With the arrival of nuclear-capable B-52s, Albanese is now the new Deputy Sheriff

Former Liberal Prime Minister John Howard was often contemptuously referred to as United States Deputy Sheriff in the Pacific Rim when George W. Bush was in power.

Given the new that the United States is now preparing to send six nuclear-capable B-52 bombers to Australia, one would be totally justified in applying the same title to Labor Prime Minister Anthony Albanese.

The ABC Four corners Monday program focused on the buildup of these nuclear-capable aircraft, and the level of chauvinism in the report was quite easy to detect.

The United States and its allies have been sowing fear, uncertainty and doubt about China for years and this measure is apparently aimed at ensuring the security of the region.

The ABC’s Angus Grigg interviewed members of a number of US neoliberal think tanks, all of whom seemed overwhelmingly confident that Washington would defeat Beijing in the event a war was waged over Taiwan.

A few months ago Professor Hugh White, an academic, provided a different point of view in an issue of Quarterly trial which was called Sleepwalker at war. But Four Corners had no time to think of such a weakling.

But Grigg failed to discuss an important aspect of this kind of menacing accumulation: the fact that China is still Australia’s biggest export market.

What would be the impact on Australia if it lost most of its exports? What would Australia do if China attacked obvious war assets like the Pine Gap intelligence base?

Americans are well known for making other nations serve as cannon fodder for their imperial adventures. The most recent examples are Iraq and Afghanistan where Washington picked fights that it ended up losing.

But Australian Deputy Prime Minister Richard Marles, who is also Defense Minister. seems to follow the doctrine of Harold Holt: until the end with LBJ. Only this time it’s not LBJ, but another doting democrat.

What will happen if, as expected, the Republicans take power in 2024? For starters, they are expected to control the US Congress after the November 8 midterm elections.

Four corners did not address this aspect, although it is necessary, ideally, to anticipate a little before committing to policies that could have a negative effect on the country. The entire theme of the program seemed to be: “The B-52s are coming and it’s good for Australia.”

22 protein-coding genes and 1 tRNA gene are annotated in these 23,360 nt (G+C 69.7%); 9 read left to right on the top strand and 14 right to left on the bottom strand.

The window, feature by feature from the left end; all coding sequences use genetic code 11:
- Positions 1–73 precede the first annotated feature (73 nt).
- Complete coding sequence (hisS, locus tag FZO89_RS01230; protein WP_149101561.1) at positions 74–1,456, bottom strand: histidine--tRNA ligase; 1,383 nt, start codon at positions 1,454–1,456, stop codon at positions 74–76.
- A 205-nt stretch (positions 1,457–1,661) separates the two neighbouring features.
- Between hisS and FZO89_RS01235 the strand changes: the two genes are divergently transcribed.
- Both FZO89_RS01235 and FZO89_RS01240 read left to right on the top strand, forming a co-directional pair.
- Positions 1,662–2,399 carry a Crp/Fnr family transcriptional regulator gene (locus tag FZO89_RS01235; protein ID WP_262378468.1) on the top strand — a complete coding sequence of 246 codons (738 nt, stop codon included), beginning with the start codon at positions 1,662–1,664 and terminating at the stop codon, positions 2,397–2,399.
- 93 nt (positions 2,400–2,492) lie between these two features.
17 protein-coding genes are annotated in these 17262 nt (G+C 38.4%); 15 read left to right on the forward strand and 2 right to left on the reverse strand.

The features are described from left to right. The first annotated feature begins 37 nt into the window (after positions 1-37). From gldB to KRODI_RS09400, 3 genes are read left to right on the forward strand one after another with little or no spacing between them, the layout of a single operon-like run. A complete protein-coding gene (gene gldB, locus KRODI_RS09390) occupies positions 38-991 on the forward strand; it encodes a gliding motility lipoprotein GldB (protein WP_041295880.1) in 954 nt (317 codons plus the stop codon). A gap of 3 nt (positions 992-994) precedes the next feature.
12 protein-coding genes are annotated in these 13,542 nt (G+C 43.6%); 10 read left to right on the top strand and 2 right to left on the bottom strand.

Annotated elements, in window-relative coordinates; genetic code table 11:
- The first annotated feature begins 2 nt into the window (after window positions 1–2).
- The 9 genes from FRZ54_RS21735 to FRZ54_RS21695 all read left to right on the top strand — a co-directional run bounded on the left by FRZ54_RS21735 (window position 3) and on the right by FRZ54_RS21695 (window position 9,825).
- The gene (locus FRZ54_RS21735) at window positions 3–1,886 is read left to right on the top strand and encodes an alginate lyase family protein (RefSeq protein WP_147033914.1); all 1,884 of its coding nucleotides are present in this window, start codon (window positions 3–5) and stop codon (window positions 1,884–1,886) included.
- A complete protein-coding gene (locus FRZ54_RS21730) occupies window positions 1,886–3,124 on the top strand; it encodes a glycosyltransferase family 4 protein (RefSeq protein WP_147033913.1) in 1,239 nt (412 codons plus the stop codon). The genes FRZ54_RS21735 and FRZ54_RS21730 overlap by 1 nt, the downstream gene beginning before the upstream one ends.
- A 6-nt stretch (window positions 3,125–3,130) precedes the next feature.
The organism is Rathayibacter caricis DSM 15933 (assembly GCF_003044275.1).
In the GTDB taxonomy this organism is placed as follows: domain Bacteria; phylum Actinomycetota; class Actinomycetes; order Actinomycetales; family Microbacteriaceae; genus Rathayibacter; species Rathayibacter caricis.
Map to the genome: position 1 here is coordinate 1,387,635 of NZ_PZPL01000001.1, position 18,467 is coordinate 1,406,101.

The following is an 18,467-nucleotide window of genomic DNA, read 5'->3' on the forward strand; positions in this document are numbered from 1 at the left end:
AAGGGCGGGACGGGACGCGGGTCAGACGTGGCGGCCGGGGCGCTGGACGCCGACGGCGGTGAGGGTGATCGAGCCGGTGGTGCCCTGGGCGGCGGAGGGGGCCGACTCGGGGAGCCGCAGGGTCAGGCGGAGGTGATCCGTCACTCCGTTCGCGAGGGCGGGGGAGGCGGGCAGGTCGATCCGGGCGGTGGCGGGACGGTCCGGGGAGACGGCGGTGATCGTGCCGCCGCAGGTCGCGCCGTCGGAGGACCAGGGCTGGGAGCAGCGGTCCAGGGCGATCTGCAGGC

Grig happily waltzed around calling China’s stance “propaganda” while forgetting that Americans are the masters of this dark art. He referred to the fact that China has doubled its defense budget lately, but failed to mention that the US defense budget is close to $800 billion. Who says the ABC doesn’t offer a balanced perspective?

No one from the Australian government has even made a statement about the deployment of nuclear weapons on Australian soil. It is shameful that all the big talkers in Canberra have remained silent.

Australians tend to scoff at New Zealand, but this tiny country seems to have more cojones than this whole nation. It continues to oppose the deployment of nuclear weapons on its lands or waters. Even the famous nuclear submarines that Australia found itself locked in will not be allowed in New Zealand territorial waters.

As an Australian passport holder, one can only hang one’s head in shame.


Thoughtworks presents XConf Australia, back in person in three cities, bringing together people who care deeply about software and its impact on the world.

Now in its fifth year, XConf is our annual technology event created by technologists for technologists.

Participate in a robust discussion program as local thought leaders and Thoughtworks technologists share first-hand experiences and discuss new ways to empower teams, deliver great software, and drive innovation for technology responsible.

See how we at Thoughtworks are improving technology, together.

Tickets are available now and all proceeds will be donated to Indigitek, a non-profit organization that aims to create tech employment pathways for First Nations people.

Click the button below to register and get your ticket to the Melbourne, Sydney or Brisbane event



It’s all about webinars.

Marketing budgets are now focused on webinars combined with lead generation.

If you want to promote a webinar, we recommend at least a 3-4 week campaign before your event.

The iTWire campaign will include numerous advertisements on our news site itwire.com and a major newsletter promotion https://itwire.com/itwire-update.html and promotional and editorial news. Plus a video interview of the key speaker on iTWire TV https://www.youtube.com/c/iTWireTV/videos which will be used in promotional posts on the iTWire homepage.

Now that we are coming out of Lockdown, iTWire will focus on supporting your webinars and campaigns and support through partial payments and extended terms, Webinar Business Booster pack and other support programs. We can also create your advertisements and written content and coordinate your video interview.

We look forward to discussing your campaign goals with you. Please click the button below.


Previous Launch webinar: The place of clean hydrogen in the energy transition
This is the most recent story.